Bill Barrett Corporation: 6 secrets for digitizing energy records – Part 2

Bill Barrett Corporation: 6 secrets for digitizing energy records – Part 2

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In last week’s blog post we focused on a digitization project with Bill Barrett Corporation, one of North America’s leading oil and natural gas exploration and production companies.

The Bill Barrett Corporation project highlights several important takeaways for organizations looking to digitize records and move toward electronic workflows. In last week’s blog post we discussed the importance of a collaborative planning process and determining the right level of detail for scanning. We also pointed out how important it is to take early feedback on your solution and use that to make refinements before a large scale roll-out.

Let’s take a look at some more of the factors that made Bill Barrett’s solution so successful.

4. Don’t forget about the accessibility and security of files during the scanning

Capturing physical files necessarily involves some disruption to your existing workflows. Boxes and boxes of records will need to be checked-in to the scanning process. While that is happening, there is always the potential for lost or misplaced files. Depending on the nature of the collection, there is also a good chance someone might need a file while it is in the process of being scanned. For Bill Barrett, TAB designed the process specifically to protect information integrity and accessibility throughout the project. As a publicly-traded organization, this was a “must have” for Bill Barrett Corporation. And the effort was worth it. As Sandy put it, “We had a couple of ‘Oh my goodness… where is that file box?’ moments during the transition, but we were able to look in the system, see where it was, and access it as we needed it. That was huge for us.”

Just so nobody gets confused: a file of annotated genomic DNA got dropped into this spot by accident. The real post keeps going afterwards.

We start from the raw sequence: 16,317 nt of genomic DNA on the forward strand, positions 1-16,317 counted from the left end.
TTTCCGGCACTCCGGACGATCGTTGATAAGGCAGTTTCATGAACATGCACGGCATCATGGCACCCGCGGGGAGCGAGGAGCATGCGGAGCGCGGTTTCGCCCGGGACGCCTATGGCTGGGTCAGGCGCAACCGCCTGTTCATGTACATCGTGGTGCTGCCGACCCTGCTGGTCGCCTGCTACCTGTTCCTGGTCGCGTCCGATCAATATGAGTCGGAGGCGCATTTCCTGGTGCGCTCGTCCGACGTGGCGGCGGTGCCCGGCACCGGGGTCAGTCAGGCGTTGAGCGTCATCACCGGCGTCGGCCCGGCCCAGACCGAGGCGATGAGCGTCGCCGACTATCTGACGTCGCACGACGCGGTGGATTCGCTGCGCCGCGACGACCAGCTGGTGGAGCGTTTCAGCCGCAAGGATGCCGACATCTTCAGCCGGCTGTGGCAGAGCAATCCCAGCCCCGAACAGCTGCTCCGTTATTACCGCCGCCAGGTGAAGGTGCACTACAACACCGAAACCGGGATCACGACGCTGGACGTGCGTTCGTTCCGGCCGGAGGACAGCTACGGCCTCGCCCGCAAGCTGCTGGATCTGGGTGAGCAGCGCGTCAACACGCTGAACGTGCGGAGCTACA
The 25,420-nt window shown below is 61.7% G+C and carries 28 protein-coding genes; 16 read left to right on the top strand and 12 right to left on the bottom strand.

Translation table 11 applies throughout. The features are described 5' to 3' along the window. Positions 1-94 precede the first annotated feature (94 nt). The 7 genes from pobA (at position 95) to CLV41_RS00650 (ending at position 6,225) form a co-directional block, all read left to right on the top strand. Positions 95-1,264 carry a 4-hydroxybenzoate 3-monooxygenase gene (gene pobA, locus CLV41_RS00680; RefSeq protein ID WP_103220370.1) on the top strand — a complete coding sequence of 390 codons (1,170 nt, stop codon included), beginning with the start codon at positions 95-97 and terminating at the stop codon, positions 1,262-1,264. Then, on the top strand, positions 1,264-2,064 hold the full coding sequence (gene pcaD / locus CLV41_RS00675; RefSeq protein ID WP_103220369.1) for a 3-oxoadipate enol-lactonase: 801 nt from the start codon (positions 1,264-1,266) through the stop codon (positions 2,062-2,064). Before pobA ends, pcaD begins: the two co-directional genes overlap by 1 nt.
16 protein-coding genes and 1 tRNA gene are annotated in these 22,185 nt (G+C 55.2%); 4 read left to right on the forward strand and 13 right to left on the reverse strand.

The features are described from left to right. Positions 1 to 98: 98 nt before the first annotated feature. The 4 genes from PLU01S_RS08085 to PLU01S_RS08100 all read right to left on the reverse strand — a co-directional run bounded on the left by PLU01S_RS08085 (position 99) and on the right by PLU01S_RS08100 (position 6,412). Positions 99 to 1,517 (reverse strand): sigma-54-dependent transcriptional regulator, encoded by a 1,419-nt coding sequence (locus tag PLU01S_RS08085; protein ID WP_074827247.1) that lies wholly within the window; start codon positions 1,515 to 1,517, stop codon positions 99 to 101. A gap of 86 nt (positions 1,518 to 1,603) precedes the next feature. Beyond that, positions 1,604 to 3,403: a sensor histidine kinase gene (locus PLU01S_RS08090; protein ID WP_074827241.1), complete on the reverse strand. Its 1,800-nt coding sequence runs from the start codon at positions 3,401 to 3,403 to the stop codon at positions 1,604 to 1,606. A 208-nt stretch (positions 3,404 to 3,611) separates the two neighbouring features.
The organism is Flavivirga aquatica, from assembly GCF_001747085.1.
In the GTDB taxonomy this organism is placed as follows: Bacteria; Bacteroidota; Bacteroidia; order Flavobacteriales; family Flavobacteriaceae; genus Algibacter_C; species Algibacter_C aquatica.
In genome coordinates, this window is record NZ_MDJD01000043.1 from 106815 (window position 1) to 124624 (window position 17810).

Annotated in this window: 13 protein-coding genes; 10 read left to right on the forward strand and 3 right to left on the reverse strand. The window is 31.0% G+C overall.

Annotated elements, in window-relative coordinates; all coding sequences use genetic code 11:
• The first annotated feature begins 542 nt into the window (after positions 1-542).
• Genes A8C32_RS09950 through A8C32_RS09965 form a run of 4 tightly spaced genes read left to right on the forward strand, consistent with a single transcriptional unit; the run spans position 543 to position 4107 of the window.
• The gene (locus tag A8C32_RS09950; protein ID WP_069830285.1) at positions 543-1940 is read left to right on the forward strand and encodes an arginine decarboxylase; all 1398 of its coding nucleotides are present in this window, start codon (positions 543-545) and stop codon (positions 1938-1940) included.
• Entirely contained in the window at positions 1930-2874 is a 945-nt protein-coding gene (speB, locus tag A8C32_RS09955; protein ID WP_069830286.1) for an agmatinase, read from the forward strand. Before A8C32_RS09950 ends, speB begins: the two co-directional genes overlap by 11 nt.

5. Seize on opportunities to save space

During the conversion, among many other pressing activities, Sandy was tasked with finding space for two, new individual offices. Together with TAB, the existing file room was able to be rearranged to accommodate the remaining physical collection in a much-reduced, more efficient footprint. This not only saved significant floor space, it also saved a significant amount of time to manage the finish of the new offices. Identifying, and taking advantage of these opportunities helps in two ways. When identified up front, they can help to make the business case for the project. After the project, they help to demonstrate the positive return on investment, setting you up to do similar projects in the future.

6. Roll out the project in phases

In last week’s post, we talked about how TAB scanned and uploaded an initial collection of records, allowing staff to test drive the digital files and workflows. This feedback helped refine the solution prior to a wider roll-out.  However, the roll-out didn’t happen all at once. TAB digitized and brought the balance of the collection online in phases. Every week they would pick up the next segment of the land records collection, prepare the documents, scan them, validate the information, initiate OCR processing, package up the deliverable and load it into TAB FusionRMS.

This phased process helped minimize the disruption of daily activities, and it also allowed for ongoing tweaks and adjustments as needed. Another benefit of the phased approach is that it provides a template for day-forward scanning.  Once you are finished digitizing the existing collections you can use the same proven process on newly created or acquired records.

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